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Hotpoint W/M Motor


 
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gman76

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PostPosted: Fri Jan 21, 2011 11:31 pm Reply with quote

Hi All,

Have been looking at a w/m this evening that is blowing fuses, traced it to the main drum motor. I assumed it would probably be the start-up cap, however, I can't find one.

All I can see is two thinner (pink) wires that go into a metal housing at the inner bearing end. The resistance across these varies when the motor is rotated.

Can anyone explain to me what these are for?

Thanks in advance.
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zipper

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PostPosted: Fri Jan 21, 2011 11:55 pm Reply with quote

These motors don't have start capacitors. The two thin wires belong to the tacho generator, it supplies a reference voltage to the pcb which in turn regulates motor speed. The motor may have badly worn brushes which can cause fuses to blow. If the rcd is tripping there is an earth fault someplace.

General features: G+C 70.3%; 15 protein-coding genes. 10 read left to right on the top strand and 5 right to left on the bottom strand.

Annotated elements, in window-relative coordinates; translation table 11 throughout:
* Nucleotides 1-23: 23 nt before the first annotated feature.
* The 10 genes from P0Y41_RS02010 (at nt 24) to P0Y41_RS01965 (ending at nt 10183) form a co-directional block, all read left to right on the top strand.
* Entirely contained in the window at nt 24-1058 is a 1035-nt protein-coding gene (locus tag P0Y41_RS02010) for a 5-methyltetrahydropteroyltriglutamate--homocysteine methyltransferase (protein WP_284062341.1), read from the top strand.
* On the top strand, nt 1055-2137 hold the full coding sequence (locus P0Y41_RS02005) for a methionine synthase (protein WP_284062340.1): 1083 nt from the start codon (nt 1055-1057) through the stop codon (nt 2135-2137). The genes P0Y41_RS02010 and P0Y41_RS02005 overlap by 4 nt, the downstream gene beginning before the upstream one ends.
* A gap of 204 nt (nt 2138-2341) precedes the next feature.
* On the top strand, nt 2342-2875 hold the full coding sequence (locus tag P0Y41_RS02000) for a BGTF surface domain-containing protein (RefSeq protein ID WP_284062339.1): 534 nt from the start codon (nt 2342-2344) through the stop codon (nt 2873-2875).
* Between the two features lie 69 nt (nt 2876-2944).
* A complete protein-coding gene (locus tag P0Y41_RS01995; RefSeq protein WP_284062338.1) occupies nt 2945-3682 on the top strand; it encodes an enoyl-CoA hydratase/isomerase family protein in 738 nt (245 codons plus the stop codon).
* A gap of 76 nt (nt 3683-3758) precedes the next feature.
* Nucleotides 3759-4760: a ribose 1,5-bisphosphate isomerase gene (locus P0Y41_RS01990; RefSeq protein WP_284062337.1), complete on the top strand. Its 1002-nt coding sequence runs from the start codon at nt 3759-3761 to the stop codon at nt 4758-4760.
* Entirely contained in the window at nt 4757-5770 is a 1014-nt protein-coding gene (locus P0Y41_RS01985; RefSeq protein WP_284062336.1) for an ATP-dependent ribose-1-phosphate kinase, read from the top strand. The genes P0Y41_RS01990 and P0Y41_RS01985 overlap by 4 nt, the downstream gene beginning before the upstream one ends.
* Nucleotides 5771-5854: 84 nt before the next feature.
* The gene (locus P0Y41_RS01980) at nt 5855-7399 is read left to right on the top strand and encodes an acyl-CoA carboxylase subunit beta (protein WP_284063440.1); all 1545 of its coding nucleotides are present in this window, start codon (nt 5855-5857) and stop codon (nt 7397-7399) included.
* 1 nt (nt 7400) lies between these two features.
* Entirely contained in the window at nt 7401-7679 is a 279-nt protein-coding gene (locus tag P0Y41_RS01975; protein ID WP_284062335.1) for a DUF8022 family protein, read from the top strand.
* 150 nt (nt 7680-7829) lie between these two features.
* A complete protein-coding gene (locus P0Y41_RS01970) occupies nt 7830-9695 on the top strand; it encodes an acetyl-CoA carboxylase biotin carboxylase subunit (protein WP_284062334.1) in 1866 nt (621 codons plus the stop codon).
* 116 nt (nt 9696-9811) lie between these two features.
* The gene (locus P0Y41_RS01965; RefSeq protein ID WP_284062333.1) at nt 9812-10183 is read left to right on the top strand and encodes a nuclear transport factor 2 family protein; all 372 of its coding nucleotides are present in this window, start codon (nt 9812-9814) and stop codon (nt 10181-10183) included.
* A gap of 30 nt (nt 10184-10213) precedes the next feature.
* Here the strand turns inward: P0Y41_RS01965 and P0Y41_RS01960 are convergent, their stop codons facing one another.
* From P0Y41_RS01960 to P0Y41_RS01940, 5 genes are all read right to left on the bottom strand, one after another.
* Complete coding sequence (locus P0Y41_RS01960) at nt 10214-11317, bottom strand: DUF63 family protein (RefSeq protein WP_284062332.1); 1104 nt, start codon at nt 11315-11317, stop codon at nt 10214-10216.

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gman76 (22 Jan 2011)
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gman76

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PostPosted: Sat Jan 22, 2011 12:04 am Reply with quote

That would explain it then.

There is no RCD, it is the fuse in the plug that is popping, has nearly taken a track out on the main PCB to.

I had thought about the brushes - the machine is 6 - 7 years old.

I'll check them out.

Thanks for responding.
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zipper

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PostPosted: Sat Jan 22, 2011 12:09 am Reply with quote

Apart from popping fuses badly arcing brushes can also total your pcb. Best to park it up until you get the brushes checked out...
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gman76

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PostPosted: Sat Jan 22, 2011 12:51 am Reply with quote

Well I've just taken all the skin off my knuckles removing the motor & it appears to be brushless!

Any other ideas?

S/c winding?
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zipper

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PostPosted: Sat Jan 22, 2011 1:25 am Reply with quote